Google has just released its earnings statements for Larry Page’s first quarter as CEO, to positive results, namely that Google set a revenue record at $9.03 billion for the quarter ended June 30, 2011.
Page began the earnings call outlining the “substantially increased velocity” of his product-focused management team which has accomplished “a lot in 3 months” Page said. No kidding. He glowed over Google+’s encouraging numbers, with over one billion items shared a day, and over 10 million users.
Perhaps to reassure shareholders on the viability of these new products and token experiments like self-driving cars, Page mused on the value of innovation, “When we started doing search people thought we were crazy,” he said. Page then essentially separated Google products into three categories:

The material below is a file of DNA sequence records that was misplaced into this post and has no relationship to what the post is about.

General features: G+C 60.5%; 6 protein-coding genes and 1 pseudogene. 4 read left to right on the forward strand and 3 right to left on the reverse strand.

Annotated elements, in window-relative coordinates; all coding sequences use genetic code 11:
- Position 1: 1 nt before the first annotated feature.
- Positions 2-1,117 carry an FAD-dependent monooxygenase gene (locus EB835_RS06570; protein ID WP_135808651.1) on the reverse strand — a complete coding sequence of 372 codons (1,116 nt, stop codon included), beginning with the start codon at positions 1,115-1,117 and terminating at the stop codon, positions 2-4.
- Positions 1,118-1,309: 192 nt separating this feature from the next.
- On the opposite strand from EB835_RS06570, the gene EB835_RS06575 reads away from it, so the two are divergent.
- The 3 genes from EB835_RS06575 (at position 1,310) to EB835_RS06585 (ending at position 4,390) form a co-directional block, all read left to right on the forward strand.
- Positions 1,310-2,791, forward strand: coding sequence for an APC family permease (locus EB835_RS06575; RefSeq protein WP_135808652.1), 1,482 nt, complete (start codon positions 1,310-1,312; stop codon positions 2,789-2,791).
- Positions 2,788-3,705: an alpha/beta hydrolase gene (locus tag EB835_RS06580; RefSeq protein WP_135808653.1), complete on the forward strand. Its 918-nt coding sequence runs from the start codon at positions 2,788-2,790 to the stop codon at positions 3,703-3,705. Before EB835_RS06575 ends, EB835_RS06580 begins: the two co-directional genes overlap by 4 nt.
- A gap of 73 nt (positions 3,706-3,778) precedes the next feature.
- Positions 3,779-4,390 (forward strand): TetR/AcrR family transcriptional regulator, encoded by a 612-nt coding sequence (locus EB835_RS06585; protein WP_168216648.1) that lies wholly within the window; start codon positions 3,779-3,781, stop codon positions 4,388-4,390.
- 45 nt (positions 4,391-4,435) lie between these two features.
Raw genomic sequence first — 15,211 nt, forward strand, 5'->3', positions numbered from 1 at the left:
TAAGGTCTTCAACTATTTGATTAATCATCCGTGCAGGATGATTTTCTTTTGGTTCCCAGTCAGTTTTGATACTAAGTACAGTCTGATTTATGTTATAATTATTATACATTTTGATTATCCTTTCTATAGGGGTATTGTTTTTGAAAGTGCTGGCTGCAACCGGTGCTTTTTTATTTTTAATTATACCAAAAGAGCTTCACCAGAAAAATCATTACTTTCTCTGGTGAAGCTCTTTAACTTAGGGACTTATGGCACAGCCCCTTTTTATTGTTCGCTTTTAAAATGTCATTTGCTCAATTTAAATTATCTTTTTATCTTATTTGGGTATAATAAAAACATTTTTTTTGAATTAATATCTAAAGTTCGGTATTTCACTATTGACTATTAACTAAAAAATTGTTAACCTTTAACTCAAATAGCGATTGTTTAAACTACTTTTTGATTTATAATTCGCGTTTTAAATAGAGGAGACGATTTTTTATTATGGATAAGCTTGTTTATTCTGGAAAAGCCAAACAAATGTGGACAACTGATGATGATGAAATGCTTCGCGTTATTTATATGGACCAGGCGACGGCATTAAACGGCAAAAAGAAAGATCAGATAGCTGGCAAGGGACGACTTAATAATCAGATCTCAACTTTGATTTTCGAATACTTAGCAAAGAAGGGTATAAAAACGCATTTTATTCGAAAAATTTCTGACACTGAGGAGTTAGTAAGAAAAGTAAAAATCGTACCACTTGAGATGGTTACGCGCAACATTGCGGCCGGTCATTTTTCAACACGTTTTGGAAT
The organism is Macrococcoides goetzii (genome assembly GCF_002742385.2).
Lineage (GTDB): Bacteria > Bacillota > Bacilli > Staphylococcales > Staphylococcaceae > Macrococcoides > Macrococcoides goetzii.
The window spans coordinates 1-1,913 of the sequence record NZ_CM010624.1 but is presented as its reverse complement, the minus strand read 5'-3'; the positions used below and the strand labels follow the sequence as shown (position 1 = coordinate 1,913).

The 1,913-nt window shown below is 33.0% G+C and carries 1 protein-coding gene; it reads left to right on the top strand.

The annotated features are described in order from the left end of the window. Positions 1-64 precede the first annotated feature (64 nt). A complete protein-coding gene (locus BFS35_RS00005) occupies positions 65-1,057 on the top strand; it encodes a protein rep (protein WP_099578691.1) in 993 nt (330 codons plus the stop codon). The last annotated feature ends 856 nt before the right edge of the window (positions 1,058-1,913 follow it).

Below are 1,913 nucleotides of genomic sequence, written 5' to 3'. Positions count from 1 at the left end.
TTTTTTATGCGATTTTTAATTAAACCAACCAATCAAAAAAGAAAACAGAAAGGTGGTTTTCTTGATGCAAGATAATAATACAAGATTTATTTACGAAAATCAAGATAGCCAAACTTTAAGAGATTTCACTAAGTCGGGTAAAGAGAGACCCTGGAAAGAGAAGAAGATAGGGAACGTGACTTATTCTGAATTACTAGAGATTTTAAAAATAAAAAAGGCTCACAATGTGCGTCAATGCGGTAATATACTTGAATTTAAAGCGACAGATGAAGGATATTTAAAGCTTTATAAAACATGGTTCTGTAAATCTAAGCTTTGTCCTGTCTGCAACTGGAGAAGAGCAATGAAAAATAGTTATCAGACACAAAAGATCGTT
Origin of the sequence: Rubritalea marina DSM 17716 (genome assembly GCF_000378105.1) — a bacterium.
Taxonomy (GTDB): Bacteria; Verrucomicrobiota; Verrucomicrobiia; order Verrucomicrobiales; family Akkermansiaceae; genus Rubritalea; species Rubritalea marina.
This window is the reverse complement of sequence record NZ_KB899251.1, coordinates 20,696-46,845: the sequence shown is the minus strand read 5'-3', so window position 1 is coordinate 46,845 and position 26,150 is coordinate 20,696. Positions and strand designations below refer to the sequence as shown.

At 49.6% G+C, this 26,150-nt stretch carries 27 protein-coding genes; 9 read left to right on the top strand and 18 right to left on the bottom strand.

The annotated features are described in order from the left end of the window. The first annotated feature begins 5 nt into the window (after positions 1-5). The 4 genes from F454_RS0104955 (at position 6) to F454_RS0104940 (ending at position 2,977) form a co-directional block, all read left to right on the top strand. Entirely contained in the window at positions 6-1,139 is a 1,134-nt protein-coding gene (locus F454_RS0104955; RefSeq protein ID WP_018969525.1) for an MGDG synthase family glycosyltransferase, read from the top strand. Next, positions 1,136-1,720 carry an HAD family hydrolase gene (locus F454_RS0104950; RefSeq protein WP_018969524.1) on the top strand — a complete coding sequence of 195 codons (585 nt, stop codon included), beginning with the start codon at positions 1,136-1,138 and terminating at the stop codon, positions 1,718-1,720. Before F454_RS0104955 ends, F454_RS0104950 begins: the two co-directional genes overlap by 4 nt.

1) Search ads and ad products.
2) Products with high consumer success like YouTube, Android, and Chrome.
3) New products like Google+ and Google’s local and Offers efforts.
“We’re only at 1% of what is possible,” Page said. After asking rhetorically how these services will be monetized, Page explained that the toggling between the three is a precarious balance between short term and long term, with the eventual goal of creating services that people “use twice a day, like a toothbrush.”
“We’re careful stewards of shareholder money,” he said.
Article courtesy of TechCrunch